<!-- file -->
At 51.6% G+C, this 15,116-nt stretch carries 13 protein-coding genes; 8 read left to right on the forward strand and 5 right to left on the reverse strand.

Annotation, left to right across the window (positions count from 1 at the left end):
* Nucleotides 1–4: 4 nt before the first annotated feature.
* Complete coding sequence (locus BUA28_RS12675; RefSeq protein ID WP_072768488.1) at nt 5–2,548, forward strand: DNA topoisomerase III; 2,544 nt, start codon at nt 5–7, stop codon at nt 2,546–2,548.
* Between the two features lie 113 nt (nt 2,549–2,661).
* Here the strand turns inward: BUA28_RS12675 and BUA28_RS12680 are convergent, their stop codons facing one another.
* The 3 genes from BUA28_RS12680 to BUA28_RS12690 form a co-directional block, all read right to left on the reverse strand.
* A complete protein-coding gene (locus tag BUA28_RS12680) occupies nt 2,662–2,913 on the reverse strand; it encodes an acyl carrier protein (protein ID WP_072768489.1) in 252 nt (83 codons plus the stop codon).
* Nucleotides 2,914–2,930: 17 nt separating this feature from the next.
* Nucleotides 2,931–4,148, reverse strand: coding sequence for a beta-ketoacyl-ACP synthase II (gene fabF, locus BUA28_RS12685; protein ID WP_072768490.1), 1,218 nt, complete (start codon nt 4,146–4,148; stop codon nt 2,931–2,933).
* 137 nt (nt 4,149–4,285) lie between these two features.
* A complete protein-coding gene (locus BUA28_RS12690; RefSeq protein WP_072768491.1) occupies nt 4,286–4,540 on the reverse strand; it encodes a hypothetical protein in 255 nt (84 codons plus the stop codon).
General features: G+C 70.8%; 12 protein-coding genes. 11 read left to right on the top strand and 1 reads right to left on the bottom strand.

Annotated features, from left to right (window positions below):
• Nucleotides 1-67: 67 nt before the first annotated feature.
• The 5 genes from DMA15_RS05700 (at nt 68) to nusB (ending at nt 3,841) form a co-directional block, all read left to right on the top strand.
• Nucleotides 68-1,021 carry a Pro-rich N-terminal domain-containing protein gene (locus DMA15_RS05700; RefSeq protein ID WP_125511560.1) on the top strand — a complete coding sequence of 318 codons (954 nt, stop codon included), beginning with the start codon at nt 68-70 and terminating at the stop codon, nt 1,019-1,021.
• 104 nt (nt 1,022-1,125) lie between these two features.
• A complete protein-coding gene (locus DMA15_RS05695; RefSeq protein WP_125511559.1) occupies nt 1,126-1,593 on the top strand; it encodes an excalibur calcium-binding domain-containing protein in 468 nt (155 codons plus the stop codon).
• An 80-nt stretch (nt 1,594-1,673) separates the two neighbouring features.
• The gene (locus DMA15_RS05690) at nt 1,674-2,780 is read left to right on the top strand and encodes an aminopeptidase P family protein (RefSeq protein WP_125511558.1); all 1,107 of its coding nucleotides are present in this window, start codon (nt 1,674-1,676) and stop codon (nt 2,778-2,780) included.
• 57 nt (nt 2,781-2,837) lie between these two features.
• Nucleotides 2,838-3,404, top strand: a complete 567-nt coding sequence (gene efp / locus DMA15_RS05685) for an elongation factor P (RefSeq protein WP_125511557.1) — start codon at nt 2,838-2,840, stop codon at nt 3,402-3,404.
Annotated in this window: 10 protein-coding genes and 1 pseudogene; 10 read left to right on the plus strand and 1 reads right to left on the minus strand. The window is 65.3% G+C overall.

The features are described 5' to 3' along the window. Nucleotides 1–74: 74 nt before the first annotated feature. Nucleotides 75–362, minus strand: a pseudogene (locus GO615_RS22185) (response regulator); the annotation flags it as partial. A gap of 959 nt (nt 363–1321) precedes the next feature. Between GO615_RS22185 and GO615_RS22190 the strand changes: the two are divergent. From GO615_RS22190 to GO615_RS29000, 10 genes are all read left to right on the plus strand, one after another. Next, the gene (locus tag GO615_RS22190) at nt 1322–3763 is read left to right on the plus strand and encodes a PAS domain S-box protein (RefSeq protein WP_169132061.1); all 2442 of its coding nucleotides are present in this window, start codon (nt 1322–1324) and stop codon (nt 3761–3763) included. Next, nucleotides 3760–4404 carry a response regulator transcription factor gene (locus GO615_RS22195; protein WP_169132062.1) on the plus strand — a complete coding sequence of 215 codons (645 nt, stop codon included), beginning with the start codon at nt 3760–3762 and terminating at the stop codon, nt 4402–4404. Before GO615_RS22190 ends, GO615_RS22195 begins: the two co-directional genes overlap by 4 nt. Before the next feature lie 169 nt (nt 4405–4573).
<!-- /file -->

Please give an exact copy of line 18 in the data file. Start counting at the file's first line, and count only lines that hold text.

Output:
• 104 nt (nt 1,022-1,125) lie between these two features.